“Correct me if I’m wrong,” I said. “But isn’t it a severe breach of decorum for someone without a formal role in negotiations to directly address a queen?”
The lovely Taghreb’s lips quirked.
“That is so,” she said, pitching her voice so it would be heard by all. “Under Tower law, such a transgression is punishable by flaying of the left hand and foot.”
Several of the Procerans’ hearts quivered.
“It has been the stance of your delegation to advance the Queen in Callow as an entity separate from the Tower’s rule,” the Pilgrim said, face serene. “Was this a misrepresentation?”
I did one the things I hated most in the world: I kept my fucking mouth shut. The moment I got involved the narrative was back in play. Lose, I told myself. Let him win the small things, so long as you get what you came for.
“Observations on the nature of Praesi law are no admission of anything else,” Thief coldly noted. “To pretend otherwise is disingenuous, and might be taken as an attempt to sink honest negotiations. Is that the intent of the Proceran delegation?”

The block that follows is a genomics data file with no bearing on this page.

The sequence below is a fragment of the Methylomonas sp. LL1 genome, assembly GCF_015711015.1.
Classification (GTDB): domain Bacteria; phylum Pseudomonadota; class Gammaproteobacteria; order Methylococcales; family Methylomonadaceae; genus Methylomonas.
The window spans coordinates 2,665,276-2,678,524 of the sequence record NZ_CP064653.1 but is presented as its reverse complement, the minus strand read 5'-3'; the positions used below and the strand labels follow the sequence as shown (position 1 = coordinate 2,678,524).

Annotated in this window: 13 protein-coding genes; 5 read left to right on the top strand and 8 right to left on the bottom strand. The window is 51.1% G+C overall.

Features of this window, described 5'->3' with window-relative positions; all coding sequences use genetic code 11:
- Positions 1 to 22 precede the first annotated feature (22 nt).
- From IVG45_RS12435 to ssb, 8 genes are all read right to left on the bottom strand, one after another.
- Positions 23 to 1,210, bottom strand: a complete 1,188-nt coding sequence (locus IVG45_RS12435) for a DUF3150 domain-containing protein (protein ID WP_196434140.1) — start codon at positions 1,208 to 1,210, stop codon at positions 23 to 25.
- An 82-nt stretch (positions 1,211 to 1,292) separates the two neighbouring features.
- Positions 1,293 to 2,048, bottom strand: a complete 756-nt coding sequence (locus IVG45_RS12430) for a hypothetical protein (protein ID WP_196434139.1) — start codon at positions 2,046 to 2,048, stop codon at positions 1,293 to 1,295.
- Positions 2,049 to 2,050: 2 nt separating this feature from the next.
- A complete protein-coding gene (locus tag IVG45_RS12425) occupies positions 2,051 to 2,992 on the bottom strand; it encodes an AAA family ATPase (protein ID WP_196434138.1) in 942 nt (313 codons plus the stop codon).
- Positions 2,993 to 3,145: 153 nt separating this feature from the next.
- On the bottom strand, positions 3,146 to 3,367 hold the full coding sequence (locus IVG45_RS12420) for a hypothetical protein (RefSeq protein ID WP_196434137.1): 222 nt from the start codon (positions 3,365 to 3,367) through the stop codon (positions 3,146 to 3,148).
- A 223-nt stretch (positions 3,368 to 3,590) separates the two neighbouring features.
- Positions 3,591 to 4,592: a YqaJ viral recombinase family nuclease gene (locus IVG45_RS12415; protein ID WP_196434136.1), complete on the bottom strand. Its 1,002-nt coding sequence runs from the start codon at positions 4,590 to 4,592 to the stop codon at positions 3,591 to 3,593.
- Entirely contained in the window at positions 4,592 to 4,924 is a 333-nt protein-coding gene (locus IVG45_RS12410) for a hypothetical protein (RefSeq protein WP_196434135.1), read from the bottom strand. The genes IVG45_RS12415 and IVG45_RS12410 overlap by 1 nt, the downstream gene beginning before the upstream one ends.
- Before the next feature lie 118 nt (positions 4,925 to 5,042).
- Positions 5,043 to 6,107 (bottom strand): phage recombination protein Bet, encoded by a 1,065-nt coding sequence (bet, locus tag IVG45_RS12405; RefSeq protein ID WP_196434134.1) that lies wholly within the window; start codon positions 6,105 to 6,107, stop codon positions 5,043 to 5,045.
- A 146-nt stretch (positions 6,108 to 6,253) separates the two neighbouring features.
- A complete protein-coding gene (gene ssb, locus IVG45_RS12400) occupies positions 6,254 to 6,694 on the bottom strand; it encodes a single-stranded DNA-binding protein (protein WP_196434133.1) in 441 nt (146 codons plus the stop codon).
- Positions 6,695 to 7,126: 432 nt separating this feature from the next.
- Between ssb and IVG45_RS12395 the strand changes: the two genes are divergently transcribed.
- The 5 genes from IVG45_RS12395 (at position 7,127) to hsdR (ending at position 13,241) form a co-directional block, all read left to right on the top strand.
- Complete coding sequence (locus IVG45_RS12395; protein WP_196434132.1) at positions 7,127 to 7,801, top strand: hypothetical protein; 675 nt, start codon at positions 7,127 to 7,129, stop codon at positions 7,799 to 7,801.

I sat straighter in my chair. Thief was one of the Woe, and the Woe were under me. Would anything coming out of her mouth contribute to the tapestry the Pilgrim was trying to weave? Not if I contradicted her, I suspected, but if I was remaining silent… Best to stay on the safe side. Picking out a sliver of Winter, I formed a ring around her index on the hand beneath the table and squeezed it lightly. She inclined her head slightly to the left, acknowledging my warning as I allowed the construct to dissipate.
“A curious thing, that seeking clarity would be taken as offence,” the Pilgrim said. “Regardless, there is precedent.”